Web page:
Companies driving positive change can be found in a wide range of industries, with products and service encompassing clean energy, electrification of transport, healthy and sustainable food, lifesaving treatments, healthcare for a better quality of life, and improved access to education and financial services.
Emerging megatrends include the more widespread adoption of a circular economy business model. This involves recycling and reuse of raw materials and goods which can reduce the need to keep extracting finite natural resources.
Biodiversity is another area garnering attention; we need to make good the damage mankind has done. Industries that are playing a part in biodiversity restoration include precision agriculture and alternative proteins (such as plant-based foods).
Technology is key to the development of industries that didn’t exist a few years ago. Many tech companies are enablers of the innovative products helping to advance progress towards the SDGs (Sustainable Development Goals). For example, semi-conductors are critical components in a huge number of applications from communications to healthcare and transport.
The pandemic highlighted inequalities in society and the need to ‘do the right thing’. This means considering the social needs of all parties affected by their activities and supporting them by way of high employee welfare standards, product quality and safety, efficient use of natural resources, and support for local communities.
The race to find an effective vaccine against Covid is an example of what can be achieved when businesses and governments work together (in this case by providing expertise and fast track approval). Short-term costs could bring long-term benefits in terms of customer and brand loyalty, attracting and retaining staff, and raising capital for future development. All of which could translate into higher profits and shareholder returns.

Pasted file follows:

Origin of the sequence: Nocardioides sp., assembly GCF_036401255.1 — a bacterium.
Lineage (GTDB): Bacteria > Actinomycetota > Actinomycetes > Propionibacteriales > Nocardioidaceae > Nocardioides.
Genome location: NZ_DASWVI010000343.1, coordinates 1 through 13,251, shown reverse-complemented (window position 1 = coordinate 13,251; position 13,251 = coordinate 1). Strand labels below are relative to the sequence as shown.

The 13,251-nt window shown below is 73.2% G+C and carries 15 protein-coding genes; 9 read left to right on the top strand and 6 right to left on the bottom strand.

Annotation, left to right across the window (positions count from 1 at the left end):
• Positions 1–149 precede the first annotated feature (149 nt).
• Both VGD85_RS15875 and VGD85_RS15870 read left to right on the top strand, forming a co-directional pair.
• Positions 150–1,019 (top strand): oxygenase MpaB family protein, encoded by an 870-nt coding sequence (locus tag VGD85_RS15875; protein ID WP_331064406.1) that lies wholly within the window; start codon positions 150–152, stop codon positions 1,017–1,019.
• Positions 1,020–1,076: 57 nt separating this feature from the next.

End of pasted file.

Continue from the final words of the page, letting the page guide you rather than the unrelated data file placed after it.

Many sustainable funds will exclude (or set revenue thresholds for) ‘the bad stuff’, meaning harmful activities such as fossil fuel extraction, tobacco and military whilst also avoiding companies with high carbon footprints and poor scores for water and energy consumption.
Examples of funds with an emphasis on ‘social’ or ‘people’ factors include CT UK Social Bond, Schroder Global Healthcare and abrdn UK Ethical Equity. It is important to us to highlight these factors and we created filters on The Big Exchange so that people can look at the fund list from a social angle as well as environmental.
Policies to tackle climate change and protect the environment are commonplace with most major countries introducing some form of green subsidies. Many governments’ post Covid recovery policies have a significant allocation to green spending. Sustainable investing is expected to see a considerable boost from the US Inflation Reduction Act and the EU Green Plan.
Government support for de-carbonisation (as well as consumer demand) has resulted in the availability of clean, cost-competitive renewable energy and a big increase in market share for electric vehicles. Meanwhile, companies on the wrong side of regulations are likely to face fines and reputational damage.
Although not guaranteed, all the trends mentioned look promising for longer-term investment returns, but 2022 proved a difficult year for the growth style of investing as the war in Ukraine (and sanctions on Russian oil and gas) plunged much of the developed world into an energy crisis.